Guest Post : How much does breast reduction surgery cost and what is involved

Whether the motivation’s aesthetic, medical, athletic, or other, many women find themselves desiring a permanent reduction in breast size. Breast reduction surgery can free patients from the emotional and physical pains associated with large breasts—and with modern technology, do so while preserving shape, minimizing scarring, and preventing complications. There are two questions any woman considering breast reduction considers sooner or later: How much does breast reduction surgery cost, and what is involved?

How Much Will It Cost: Financial Concerns and Considerations

Unfortunately, it’s nearly impossible to name a price without a thorough consultation. The specifics of procedure, anesthesia, and complications resulting from other medical conditions, the quality of the surgeon, and the quality of the facility you’re visiting all work together to make the price of a breast reduction very difficult to judge. Typically, however, breast reductions in the UK range start at around £5000 and go up from there depending on your needs and desires.
Your final cost will largely be a question of how much you want to invest in a quality surgeon and a nice stay – better quality means less complications, faster recovery, and less scarring.

What Is Involved: The Process, Step By Step

The process will begin with an examination and consultation at a good clinic such as Cosmetic Surgery Partners – the doctors need to know what they’re dealing with, what they’re aiming for, and what both of you should expect moving forward. You’ll discuss your options, establish a date, and discuss precautions such as not smoking, stopping contraceptives or HRT, and filling out consent forms.
Breast reduction surgery rarely takes long or requires much recovery. You’ll be placed under general anesthetic for anywhere between one and four hours while the surgery takes place using one of several techniques:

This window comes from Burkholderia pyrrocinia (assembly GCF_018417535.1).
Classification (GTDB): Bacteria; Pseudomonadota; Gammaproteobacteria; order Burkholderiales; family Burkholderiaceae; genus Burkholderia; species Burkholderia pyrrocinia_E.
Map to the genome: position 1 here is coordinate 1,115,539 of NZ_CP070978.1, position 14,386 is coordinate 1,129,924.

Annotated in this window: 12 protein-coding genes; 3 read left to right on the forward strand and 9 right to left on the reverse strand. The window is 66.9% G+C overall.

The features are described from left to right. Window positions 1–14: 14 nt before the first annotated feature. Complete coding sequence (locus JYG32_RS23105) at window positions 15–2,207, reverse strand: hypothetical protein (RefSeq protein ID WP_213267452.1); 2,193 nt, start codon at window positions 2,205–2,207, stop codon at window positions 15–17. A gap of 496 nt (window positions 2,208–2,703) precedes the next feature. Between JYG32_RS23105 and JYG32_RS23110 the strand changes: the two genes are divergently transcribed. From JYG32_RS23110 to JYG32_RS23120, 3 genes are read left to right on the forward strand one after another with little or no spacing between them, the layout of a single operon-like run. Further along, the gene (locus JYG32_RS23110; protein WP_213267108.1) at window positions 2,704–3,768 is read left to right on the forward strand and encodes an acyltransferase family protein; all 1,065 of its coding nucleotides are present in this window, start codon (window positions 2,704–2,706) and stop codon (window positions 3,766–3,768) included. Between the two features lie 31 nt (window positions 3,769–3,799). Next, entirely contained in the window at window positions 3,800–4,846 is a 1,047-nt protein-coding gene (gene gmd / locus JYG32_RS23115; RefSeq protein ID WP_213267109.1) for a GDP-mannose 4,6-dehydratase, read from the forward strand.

• Anchor Type/Inverted T Reduction: The most common form of reduction, results in an anchor-shaped scar starting around the areola, traveling down, then following the breast crease.
  • Vertical Pattern Breast Reduction: Results in a circular scar around the areola and a vertical scar down toward the breast crease; leaves no scar under the breast, but may not be suitable for all cases and may require minor follow-up surgery later.
  • Circumareolar reduction: Only viable for minor reductions, this results in a circular scar around the areola only.

After your surgery, you’ll wake up bandaged, possibly with tubes attached to drain excess blood away. After a day or two, you’ll be ready to go home. You’ll experience some pain for a few days past that, depending on the details of the operation and your own body. For anywhere between two and six weeks, you’ll need to rest and recover. You’ll need to wear dressings for a while until you’ve healed some, and if your stitches aren’t dissolving you’ll need them removed after the first week or thereabouts.

At some point, you’ll have a follow-up appointment with your surgeon, who will be able to give you a rough estimate of when you’ll be back to 100%–it might be as much as a month until you’re back to work, depending on how physical your job is, and you shouldn’t drive until wearing a seatbelt doesn’t hurt. Finally, you’ll want to keep wearing a well-fitting wireless sports bra for up to three months after your surgery, to support your healing breasts without agitating them. When that’s done, you’re in the clear—the process is complete, and you can get on with your reduced-breast life.

  • Tami Lee

    It was the best thing I have ever done; but people need to know that if you are having it done due to medical reason, as I did, the scarring will be more than someone having just a cosmetic procedure-because the surgeons that do the medically necessary operations aren’t as concerned with making you ‘pretty’ as a cosmetic surgeon.